Monday, September 17, 2007

JUNE 27 to AUGUST 24, 2007

The trip was made by Mel, Willa and Tegan (our granddaughter) Kraft. We traveled in a 31 foot, Class A motorhome. We brought 3 bikes with us which were on a carrier on the back of the motorhome and I had bought covers for the bikes which helped keep the dust and rain off of them. We did not tow a car and we found either there was parking or we used a shuttle from the campsites. We stayed in campsites most of the time, mainly because it was reasonably hot and we wanted the hookups to run the air conditioner. However to save money you can stay in Walmarts, Canadian Tire, Costco parking lots. If you are concerned about safety, then the private or provincial campsites are best. However, you won’t be lonely in the other parking lots. We stayed in one Walmart parking lot and there were about 10 of us. In another we shared it with one other camper. We always asked at the store but they seemed more than happy to have you stay.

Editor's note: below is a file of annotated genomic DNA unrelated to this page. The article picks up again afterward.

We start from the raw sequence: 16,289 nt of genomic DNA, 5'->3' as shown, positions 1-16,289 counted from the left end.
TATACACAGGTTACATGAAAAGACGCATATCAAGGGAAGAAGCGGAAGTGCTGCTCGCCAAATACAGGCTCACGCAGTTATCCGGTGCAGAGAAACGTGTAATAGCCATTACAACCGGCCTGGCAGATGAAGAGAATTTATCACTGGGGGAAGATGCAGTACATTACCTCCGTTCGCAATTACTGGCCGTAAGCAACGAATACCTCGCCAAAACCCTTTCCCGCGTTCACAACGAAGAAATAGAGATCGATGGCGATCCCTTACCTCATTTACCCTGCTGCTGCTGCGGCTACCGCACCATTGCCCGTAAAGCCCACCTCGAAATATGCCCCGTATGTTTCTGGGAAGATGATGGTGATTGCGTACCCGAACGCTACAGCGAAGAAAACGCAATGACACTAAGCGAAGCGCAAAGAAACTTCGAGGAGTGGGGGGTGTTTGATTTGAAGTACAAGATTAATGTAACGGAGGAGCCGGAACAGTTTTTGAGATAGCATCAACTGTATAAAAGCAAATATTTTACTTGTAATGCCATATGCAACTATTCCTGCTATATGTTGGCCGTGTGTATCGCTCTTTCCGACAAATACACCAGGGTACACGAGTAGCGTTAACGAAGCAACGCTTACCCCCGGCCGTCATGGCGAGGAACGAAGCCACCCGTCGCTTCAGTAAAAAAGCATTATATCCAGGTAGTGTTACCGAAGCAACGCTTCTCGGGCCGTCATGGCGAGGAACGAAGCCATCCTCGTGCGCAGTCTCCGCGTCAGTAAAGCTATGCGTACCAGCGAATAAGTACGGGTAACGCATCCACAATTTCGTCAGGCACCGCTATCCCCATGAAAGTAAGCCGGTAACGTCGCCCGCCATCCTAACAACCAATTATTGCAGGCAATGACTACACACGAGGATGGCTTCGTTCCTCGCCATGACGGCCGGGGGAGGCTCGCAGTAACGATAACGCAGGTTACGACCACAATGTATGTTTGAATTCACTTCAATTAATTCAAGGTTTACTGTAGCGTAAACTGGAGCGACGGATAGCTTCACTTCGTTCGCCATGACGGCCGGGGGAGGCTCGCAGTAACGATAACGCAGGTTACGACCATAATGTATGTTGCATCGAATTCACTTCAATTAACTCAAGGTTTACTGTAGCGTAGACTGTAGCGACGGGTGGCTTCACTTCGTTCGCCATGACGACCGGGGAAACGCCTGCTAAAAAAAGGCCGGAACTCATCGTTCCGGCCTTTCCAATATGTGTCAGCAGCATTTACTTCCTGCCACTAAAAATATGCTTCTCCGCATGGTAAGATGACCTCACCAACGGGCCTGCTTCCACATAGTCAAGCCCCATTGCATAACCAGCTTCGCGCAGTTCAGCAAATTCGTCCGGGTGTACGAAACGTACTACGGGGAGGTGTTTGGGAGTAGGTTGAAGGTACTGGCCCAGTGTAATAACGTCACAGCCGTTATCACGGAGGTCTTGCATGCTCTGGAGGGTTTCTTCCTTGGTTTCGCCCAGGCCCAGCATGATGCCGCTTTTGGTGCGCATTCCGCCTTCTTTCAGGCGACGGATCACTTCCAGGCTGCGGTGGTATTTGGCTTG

The following is a summary of some of the cost of our trip. I’ll add to the list as we get the figures in but as of August 25, 2007.
We traveled 15,600 kilometers = 9,693.84 miles.
We used 4443.693 liters of gas or 977.495 gallons.
Gas cost $4,557.31 which averages at about $1.003 per liter.
We averaged about 10.164 miles per gallon.
Our campsites cost us a total of $1417.06 including taxes.
Based on being away 59 nights the average cost of campsites was $24.00 per night. Out of the 59 nights we stayed with friends and family and several other sites with no charge so that has to be taken into consideration.
The average cost of gas per day was about $75.55 per day. Many of the days we stayed stationary if there were things to do in that area.
So camping and gas cost about $99.55 per day.
We bought about $76.00 worth of propane and we brought back about $20.00 worth still in the tank.